The 21st of February 2021 marks International Family Drug Support Day with the theme “Support the family – improve the outcome”.

The Substance Misuse Limestone Coast (SMLC) team would like to highlight the important work Family Drug Support does in communities across Australia, to reduce the stigma around drug use, promoting harm reduction strategies and supporting families.

The round the clock support FDS provides through their hotline and website is crucial for regional families working through crisis situations who may not be able to access support and services as easily as those living in metropolitan areas. In 2019, our collaboration with FDS through the Stepping Forward workshops and workforce training has given numerous Limestone Coast families both help and hope and a brighter future.

In recognition of this important day, we are sharing a personal story from a Limestone Coast family with lived experience, which we hope will resonate with and inspire other families going through similar situations to seek the help they need and deserve. If this story resonates with your circumstances, contact the Family Drug Support line 24/7 on 1300 368 186.

How Family Drug Support helped Rachel

It was an early morning call from a friend that alerted Mount Gambier mother Rachel* her daughter Sam* had a problem with alcohol dependency. “She had collapsed at the front door of her flat and was taken to hospital,” she said. “She was completely unresponsive and her blood alcohol content was 0.45 - close to death.”

“I was gutted. It came as a real shock, that phone call and I thought, ‘what if she’s done this before’?” Rachel said there had been no inkling her daughter’s social drinking behaviour was cause for concern. “As a parent you think “it’s just a phase” and everyone’s doing it. There were no alarm bells at all.” “I remember we went on an overseas holiday together and afterwards, she said to me “Mum, I was drunk the whole time I was there. I had no idea.”

Reaching out to Sophie Bourchier from Substance Misuse Limestone Coast, Rachel registered for the Family Drug Support program Stepping Stones, run for the first time in the region in late 2019. The award-winning course is designed to equip attendees with support and coping mechanisms to deal with family members going through substance and alcohol dependency.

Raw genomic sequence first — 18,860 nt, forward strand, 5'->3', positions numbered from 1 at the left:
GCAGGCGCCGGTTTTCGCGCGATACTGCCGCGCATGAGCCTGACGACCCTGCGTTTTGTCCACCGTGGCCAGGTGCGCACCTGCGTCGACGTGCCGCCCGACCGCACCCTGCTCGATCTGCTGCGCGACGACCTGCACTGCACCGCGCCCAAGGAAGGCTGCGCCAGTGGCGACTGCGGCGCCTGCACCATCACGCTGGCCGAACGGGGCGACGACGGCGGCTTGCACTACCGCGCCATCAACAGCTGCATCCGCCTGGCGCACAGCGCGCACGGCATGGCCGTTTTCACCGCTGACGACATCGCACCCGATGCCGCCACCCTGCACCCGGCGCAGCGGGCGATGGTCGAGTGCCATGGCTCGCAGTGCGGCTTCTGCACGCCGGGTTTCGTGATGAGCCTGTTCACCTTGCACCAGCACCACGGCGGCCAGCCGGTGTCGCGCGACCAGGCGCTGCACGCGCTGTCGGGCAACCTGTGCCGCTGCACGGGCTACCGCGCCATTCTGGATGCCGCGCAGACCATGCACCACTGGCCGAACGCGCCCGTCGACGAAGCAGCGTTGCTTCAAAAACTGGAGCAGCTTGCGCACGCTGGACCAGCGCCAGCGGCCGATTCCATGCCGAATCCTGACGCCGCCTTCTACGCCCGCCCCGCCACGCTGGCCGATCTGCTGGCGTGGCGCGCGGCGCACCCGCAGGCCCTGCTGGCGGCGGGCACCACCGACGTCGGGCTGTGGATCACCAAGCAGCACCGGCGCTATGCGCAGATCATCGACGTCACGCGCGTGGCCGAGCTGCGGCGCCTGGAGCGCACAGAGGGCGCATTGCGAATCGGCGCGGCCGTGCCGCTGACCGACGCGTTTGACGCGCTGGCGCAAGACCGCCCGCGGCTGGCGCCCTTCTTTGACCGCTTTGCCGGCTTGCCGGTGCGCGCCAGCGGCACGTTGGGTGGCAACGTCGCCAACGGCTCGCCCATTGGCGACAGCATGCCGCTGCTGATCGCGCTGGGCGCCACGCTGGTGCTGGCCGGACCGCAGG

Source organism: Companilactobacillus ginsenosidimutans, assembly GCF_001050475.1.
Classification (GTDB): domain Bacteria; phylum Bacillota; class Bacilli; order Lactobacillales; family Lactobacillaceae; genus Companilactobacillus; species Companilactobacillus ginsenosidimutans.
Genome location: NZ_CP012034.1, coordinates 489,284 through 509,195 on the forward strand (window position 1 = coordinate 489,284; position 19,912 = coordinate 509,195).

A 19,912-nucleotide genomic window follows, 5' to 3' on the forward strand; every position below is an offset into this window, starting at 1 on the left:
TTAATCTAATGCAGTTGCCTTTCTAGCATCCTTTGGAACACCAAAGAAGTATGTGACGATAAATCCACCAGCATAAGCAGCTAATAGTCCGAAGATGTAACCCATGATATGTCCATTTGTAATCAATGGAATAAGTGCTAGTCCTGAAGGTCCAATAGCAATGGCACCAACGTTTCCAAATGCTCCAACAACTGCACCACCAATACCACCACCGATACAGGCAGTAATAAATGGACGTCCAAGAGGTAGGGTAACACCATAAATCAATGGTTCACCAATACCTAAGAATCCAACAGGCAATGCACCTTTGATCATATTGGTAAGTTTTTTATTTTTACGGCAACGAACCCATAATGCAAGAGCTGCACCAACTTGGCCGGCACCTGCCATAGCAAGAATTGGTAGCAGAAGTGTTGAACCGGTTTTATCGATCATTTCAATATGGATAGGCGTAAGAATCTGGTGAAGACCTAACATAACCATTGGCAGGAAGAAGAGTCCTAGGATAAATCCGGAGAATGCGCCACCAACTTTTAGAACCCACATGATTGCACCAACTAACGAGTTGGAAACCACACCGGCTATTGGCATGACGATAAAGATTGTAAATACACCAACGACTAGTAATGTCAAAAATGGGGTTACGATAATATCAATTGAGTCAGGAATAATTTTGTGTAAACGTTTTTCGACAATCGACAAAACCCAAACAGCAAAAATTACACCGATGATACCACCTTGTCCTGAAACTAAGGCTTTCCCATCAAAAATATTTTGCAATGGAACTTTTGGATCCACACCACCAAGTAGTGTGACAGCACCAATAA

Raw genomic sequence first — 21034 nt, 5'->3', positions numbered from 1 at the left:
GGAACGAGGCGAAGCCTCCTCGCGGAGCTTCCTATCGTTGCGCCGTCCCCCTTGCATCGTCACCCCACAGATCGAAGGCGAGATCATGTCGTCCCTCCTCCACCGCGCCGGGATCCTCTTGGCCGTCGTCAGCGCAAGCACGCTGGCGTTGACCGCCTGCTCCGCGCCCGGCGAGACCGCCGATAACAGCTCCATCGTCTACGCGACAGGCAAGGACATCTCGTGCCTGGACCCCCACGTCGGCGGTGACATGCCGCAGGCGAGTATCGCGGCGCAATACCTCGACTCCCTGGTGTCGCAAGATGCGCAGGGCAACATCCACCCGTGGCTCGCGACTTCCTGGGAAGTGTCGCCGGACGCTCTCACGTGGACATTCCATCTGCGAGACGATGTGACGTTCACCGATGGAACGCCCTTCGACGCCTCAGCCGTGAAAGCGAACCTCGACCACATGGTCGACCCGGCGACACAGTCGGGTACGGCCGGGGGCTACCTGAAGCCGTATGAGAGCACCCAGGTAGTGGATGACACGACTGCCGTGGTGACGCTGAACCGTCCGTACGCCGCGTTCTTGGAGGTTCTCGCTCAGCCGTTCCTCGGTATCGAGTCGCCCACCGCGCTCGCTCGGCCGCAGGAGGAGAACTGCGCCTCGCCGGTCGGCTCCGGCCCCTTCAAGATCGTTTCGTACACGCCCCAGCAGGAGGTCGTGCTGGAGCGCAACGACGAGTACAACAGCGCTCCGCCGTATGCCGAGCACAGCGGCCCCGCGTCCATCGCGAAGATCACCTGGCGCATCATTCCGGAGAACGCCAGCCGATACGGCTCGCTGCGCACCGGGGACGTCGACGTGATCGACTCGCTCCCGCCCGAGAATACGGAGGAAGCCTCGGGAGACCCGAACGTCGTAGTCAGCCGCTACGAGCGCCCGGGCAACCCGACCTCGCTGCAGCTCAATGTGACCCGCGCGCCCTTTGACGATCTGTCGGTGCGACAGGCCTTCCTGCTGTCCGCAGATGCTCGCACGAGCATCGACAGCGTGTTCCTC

Walking into the room for the first time was like “seeing into a mirror”, Rachel recalled. “I felt complete confidence there was no judgement as we were all in the same boat,” she said.

“Nobody wants to be in this situation. It’s an incredibly isolating feeling.” An important lesson Rachel learned from the course was to realise the importance of self-care and renewing relationships. “It took us the first day to grasp that we weren’t there for the people with the problem, we’re there for ourselves,” she said. “We worked a lot on self-esteem and reconnecting with your life and the people around you. “It hit me more than anything realising how my other children have taken a back seat to Sam’s problems and were missing out. Rachel said she also learned how powerful language could be, when it came to defining her daughter’s alcohol dependency to others. “I admit I went in there using negative language and hearing words like ‘junkie’ and ‘addict’. They’re just so judgmental and harmful and don’t take into account the person as a whole,” she said. “That’s someone’s mother or daughter you’re talking about.” If her words were resonating with any readers out there, Rachel’s advice was ‘seek help, sooner rather than later’. “The program made me realise there is just so much support out there. I cannot recommend Family Drug Support and Stepping Stones more highly,” she said. Stepping Stones had completely changed her view of her daughter, Rachel said. “I have more respect for her now and I feel our relationship is changing for the better. There will be ups and downs but I can cope with those now.” Although her daughter is accepting of support and treatment, Rachel knows there may still be tough times ahead. “You’re always on alert and looking for signs of ‘is it going to happen again’?” she said. “There may be another situation and it will be confronting but now I feel strong enough to deal with it. I won’t feel guilt or shame or have anxiety about it. “I won’t let it consume me.” *Names have been changed to protect identities.